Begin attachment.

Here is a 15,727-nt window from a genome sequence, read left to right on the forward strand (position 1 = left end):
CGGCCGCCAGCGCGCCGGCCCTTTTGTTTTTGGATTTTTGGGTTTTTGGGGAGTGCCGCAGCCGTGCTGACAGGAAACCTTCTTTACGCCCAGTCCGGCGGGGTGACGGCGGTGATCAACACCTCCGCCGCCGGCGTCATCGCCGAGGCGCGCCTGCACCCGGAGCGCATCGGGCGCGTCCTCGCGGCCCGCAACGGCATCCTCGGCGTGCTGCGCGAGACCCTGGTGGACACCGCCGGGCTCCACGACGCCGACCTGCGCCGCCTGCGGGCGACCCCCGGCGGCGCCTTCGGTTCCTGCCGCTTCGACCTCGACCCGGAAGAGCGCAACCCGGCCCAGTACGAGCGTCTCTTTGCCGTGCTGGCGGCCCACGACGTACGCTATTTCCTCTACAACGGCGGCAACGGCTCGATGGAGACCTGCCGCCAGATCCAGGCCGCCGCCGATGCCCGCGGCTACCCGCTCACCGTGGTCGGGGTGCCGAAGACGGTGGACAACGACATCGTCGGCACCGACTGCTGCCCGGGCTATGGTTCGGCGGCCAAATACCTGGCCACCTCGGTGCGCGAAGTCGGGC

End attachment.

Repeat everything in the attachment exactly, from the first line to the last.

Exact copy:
Here is a 15,727-nt window from a genome sequence, read left to right on the forward strand (position 1 = left end):
CGGCCGCCAGCGCGCCGGCCCTTTTGTTTTTGGATTTTTGGGTTTTTGGGGAGTGCCGCAGCCGTGCTGACAGGAAACCTTCTTTACGCCCAGTCCGGCGGGGTGACGGCGGTGATCAACACCTCCGCCGCCGGCGTCATCGCCGAGGCGCGCCTGCACCCGGAGCGCATCGGGCGCGTCCTCGCGGCCCGCAACGGCATCCTCGGCGTGCTGCGCGAGACCCTGGTGGACACCGCCGGGCTCCACGACGCCGACCTGCGCCGCCTGCGGGCGACCCCCGGCGGCGCCTTCGGTTCCTGCCGCTTCGACCTCGACCCGGAAGAGCGCAACCCGGCCCAGTACGAGCGTCTCTTTGCCGTGCTGGCGGCCCACGACGTACGCTATTTCCTCTACAACGGCGGCAACGGCTCGATGGAGACCTGCCGCCAGATCCAGGCCGCCGCCGATGCCCGCGGCTACCCGCTCACCGTGGTCGGGGTGCCGAAGACGGTGGACAACGACATCGTCGGCACCGACTGCTGCCCGGGCTATGGTTCGGCGGCCAAATACCTGGCCACCTCGGTGCGCGAAGTCGGGC